Research question

Tanzania’s Export Processing Zones (EPZs) seek to attract new export-oriented foreign and local investments to create international competitiveness for export-led economic growth. The Special Economic Zones (SEZs) aim to help transform Tanzania into a globally competitive country by accelerating domestic production, promoting exports and generating employment. The EPZ/SEZ programmes thus have the potential to become effective industrial policy instruments for the government’s renewed industrialisation efforts. However, unproductive rent seeking and corruption presently weaken that potential. What are the corruption vulnerabilities in the existing EPZ/SEZ tax incentive schemes, and are they attracting the right investments in Tanzania?

Project summary

Building on the East Asian model, Export Promotion Zones (EPZ) and Special Economic Zones (SEZ) have received widespread support across Africa. We analyse why the governance of tax incentives is challenging in Tanzania, in the context of the East Africa Community (EAC) custom union. We then look into how, by reviewing processes, conditionalities and criteria for investment licencing, the EPZ Authority can select more productive companies, who are interested in benefiting from the incentives, rather than in rent-seeking opportunities emerging from the EPZ/SEZ schemes.

We follow a two-stage research approach. First, we conduct an in-depth rents analysis of the EPZ/SEZ regulatory framework and governance structure – including specific incentives, conditionalities and their enforcement (e.g. production formula) – and potential conflicts arising in their implementation among institutions at the national and regional levels. Second, in close collaboration with the EPZ Authority in Tanzania, we also develop a unique data panel for all the companies receiving an EPZ/SEZ licence over the last decade since the creation of the scheme, and assess how different types of companies have made use of the scheme given their different capabilities.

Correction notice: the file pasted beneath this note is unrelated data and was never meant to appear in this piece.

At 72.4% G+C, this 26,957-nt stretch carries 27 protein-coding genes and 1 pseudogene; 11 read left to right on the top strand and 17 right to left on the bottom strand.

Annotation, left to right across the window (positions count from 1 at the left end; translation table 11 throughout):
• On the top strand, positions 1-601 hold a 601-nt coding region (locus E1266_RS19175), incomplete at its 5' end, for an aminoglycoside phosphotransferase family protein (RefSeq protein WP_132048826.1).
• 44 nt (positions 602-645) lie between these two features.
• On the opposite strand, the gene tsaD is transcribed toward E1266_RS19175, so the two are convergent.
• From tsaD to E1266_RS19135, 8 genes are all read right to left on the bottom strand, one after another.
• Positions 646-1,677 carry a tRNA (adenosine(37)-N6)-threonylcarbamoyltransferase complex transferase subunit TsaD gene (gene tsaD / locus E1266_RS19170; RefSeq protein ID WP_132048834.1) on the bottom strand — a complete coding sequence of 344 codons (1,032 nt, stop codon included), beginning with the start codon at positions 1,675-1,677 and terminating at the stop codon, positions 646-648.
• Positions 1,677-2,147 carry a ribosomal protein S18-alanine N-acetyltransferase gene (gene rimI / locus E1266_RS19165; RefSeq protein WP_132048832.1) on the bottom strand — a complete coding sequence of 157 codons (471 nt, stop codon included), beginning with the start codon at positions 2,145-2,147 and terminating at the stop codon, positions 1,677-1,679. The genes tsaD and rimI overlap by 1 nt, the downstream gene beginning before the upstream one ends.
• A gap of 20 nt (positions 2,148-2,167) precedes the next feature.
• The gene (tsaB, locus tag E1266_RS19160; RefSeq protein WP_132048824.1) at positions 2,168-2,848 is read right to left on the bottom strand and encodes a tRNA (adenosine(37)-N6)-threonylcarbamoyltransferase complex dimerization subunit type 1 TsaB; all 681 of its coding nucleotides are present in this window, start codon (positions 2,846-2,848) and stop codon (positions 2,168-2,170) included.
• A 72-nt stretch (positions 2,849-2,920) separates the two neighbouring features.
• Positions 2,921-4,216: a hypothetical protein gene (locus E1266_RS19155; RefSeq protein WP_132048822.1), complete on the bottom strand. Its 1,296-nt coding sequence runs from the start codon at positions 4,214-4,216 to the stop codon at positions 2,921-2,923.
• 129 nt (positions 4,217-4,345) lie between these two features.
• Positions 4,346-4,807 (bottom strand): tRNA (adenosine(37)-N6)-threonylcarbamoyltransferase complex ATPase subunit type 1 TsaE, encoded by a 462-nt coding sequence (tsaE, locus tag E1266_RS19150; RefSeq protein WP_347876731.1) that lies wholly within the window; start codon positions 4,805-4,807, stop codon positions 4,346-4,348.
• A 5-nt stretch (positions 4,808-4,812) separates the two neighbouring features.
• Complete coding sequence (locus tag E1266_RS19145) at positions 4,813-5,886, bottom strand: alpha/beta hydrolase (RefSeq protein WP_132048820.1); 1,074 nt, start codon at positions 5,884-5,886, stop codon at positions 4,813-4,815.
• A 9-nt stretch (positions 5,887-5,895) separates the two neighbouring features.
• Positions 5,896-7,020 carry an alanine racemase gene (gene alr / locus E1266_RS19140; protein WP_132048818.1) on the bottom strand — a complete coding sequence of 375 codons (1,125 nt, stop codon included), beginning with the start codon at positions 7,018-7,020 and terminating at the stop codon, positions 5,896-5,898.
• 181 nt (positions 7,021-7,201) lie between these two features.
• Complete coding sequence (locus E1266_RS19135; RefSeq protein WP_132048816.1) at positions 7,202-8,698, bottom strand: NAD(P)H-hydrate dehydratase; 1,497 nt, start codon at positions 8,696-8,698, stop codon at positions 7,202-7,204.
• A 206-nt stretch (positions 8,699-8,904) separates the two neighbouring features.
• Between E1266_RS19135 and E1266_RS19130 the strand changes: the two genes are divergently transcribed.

Early findings and policy implications suggest that improving the governance of the EPZ/SEZ schemes to increase productivity and reduce corruption will mean addressing regulatory inconsistencies, closing procedural loopholes, re-aligning and differentiating incentives for companies, and changing the parameters for granting EPZ/SEZ licences.


Antonio Andreoni (SOAS), Ole Therkildsen (DIIS), Deo Mushi (University of Dar Es Salaam).

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